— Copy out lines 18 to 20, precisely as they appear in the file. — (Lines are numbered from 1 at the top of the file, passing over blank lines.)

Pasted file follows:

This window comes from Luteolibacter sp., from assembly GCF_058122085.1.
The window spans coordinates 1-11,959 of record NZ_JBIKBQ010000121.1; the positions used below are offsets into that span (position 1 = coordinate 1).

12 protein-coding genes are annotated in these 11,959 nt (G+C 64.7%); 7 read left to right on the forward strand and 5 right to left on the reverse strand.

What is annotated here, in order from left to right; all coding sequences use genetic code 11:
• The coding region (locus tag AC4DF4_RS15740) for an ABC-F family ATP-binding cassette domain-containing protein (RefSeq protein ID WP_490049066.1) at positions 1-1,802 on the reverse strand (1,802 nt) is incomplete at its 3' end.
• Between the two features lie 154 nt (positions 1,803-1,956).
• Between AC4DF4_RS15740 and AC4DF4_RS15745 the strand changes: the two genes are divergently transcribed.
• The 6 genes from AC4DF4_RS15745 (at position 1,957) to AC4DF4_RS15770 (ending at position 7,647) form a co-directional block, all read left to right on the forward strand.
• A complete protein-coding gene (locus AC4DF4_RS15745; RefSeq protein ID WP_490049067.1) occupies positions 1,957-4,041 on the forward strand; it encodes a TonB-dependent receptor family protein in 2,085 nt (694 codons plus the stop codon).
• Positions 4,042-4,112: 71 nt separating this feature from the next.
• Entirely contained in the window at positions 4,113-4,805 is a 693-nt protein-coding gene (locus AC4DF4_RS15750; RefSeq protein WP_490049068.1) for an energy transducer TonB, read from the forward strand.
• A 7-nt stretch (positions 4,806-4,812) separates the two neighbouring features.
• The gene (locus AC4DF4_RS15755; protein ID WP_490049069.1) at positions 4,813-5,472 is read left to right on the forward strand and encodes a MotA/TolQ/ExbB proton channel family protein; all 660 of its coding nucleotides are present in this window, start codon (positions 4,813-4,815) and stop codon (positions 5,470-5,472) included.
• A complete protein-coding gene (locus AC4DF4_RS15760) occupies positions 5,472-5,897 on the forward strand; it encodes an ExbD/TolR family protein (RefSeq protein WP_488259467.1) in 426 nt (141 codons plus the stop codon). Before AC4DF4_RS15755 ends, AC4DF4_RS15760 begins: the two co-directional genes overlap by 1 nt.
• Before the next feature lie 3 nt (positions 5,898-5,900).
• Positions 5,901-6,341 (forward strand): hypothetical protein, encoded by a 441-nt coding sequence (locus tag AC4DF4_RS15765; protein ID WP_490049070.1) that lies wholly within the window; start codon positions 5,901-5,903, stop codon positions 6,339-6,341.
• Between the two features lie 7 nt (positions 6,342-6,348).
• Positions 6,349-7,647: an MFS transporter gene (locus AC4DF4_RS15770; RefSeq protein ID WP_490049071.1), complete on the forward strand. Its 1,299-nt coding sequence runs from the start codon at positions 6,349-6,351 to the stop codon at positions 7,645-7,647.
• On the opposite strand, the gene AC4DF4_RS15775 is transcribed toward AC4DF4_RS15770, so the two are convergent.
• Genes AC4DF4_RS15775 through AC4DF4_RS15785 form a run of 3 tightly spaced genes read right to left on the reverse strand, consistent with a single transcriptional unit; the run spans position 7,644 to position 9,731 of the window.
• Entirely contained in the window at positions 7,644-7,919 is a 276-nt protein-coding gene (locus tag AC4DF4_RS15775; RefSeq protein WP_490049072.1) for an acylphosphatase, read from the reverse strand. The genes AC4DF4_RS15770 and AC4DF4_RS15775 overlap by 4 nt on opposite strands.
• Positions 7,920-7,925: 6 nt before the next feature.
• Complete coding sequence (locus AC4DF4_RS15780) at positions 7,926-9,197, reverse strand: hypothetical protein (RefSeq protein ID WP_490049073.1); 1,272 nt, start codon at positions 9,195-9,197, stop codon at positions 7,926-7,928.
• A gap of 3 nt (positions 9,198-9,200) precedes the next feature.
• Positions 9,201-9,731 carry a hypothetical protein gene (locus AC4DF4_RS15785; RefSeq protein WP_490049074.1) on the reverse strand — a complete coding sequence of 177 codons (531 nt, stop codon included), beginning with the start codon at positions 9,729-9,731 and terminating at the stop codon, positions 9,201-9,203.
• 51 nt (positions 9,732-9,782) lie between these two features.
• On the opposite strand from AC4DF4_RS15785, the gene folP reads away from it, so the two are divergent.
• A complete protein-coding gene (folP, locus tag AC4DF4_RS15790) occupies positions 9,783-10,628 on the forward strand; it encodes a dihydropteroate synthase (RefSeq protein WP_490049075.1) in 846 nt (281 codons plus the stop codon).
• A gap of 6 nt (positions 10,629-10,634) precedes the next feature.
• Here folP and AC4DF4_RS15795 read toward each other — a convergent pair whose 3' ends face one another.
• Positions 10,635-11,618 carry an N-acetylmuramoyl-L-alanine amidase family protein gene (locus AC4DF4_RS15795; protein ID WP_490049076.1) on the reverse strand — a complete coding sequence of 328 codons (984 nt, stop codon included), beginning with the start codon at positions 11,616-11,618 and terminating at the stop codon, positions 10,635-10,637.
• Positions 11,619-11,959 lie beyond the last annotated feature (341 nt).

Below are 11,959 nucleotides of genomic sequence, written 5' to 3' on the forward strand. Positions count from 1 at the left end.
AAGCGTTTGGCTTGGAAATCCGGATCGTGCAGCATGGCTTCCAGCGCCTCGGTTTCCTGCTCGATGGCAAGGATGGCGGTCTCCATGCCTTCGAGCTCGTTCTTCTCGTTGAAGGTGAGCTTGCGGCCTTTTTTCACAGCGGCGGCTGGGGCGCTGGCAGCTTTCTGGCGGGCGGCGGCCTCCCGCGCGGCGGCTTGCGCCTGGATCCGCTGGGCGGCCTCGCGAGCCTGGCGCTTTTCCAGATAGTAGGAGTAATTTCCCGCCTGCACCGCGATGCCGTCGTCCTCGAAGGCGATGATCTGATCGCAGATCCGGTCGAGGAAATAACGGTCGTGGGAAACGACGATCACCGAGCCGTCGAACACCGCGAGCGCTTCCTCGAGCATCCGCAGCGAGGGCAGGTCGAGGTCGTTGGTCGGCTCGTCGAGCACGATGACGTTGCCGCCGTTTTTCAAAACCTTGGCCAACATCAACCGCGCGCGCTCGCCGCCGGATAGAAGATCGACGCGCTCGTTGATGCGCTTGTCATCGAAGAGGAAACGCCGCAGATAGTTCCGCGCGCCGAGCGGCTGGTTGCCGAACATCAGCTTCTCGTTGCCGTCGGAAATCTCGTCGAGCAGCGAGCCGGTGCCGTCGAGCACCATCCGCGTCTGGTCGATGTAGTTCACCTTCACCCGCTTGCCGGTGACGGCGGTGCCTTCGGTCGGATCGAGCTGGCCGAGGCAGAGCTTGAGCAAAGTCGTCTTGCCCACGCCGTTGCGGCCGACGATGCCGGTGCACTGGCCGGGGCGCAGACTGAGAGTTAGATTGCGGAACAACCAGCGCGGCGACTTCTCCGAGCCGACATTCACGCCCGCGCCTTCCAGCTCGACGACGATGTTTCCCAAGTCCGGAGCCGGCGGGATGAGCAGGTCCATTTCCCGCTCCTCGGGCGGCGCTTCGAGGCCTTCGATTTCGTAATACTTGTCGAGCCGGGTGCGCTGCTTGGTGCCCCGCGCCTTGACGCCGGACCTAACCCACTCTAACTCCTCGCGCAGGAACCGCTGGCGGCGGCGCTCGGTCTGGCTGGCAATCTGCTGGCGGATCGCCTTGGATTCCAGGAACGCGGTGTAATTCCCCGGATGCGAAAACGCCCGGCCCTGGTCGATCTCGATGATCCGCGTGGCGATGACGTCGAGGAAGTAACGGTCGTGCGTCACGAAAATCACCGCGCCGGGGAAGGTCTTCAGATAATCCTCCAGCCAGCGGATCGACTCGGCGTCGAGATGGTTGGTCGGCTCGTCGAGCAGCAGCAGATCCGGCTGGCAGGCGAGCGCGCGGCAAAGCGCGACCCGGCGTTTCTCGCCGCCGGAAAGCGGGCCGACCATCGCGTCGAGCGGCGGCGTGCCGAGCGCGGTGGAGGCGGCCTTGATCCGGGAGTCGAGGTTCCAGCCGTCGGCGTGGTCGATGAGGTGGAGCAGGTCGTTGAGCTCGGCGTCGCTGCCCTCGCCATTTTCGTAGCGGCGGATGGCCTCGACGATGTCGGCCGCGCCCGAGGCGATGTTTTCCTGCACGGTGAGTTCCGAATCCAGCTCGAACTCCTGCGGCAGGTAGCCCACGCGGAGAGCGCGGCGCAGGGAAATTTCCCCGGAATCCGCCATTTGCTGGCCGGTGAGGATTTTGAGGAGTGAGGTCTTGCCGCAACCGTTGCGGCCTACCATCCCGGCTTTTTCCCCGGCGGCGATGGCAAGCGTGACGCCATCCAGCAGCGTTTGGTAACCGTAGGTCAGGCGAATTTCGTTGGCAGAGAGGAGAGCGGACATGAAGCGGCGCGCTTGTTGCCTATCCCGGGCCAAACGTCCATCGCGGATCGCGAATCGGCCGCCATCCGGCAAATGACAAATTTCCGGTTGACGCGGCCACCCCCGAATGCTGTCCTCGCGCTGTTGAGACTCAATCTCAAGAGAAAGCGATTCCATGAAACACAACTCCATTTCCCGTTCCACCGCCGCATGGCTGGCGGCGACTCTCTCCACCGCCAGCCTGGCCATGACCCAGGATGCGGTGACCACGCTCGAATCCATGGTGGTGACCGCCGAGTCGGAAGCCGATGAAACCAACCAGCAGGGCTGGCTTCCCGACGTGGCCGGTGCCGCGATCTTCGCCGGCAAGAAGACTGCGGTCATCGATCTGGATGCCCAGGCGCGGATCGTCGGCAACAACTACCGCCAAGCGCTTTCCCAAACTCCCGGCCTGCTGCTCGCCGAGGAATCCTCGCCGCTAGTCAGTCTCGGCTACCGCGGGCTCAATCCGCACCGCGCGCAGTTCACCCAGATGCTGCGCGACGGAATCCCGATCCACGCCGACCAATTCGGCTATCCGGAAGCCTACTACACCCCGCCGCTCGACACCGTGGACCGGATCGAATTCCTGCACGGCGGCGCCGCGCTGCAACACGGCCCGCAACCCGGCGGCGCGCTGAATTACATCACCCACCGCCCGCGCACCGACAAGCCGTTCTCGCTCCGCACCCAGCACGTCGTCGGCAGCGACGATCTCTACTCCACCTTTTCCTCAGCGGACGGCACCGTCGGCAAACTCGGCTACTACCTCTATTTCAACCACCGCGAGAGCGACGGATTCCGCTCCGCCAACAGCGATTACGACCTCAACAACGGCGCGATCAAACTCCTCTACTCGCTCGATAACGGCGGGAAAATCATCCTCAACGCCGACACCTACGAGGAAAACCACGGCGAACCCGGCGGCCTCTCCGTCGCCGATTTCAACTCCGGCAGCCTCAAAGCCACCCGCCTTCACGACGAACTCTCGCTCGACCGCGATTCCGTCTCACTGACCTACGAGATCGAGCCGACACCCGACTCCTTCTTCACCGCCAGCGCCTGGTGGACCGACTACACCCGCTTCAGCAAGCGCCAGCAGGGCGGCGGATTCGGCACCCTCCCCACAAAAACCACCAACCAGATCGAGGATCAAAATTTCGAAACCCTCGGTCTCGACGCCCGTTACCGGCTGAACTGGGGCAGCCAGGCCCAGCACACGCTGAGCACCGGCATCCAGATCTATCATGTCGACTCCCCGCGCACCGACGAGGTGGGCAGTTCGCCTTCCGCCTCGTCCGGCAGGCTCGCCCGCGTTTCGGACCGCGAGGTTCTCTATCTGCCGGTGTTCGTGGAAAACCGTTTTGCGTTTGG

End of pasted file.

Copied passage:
• Positions 6,349-7,647: an MFS transporter gene (locus AC4DF4_RS15770; RefSeq protein ID WP_490049071.1), complete on the forward strand. Its 1,299-nt coding sequence runs from the start codon at positions 6,349-6,351 to the stop codon at positions 7,645-7,647.
• On the opposite strand, the gene AC4DF4_RS15775 is transcribed toward AC4DF4_RS15770, so the two are convergent.
• Genes AC4DF4_RS15775 through AC4DF4_RS15785 form a run of 3 tightly spaced genes read right to left on the reverse strand, consistent with a single transcriptional unit; the run spans position 7,644 to position 9,731 of the window.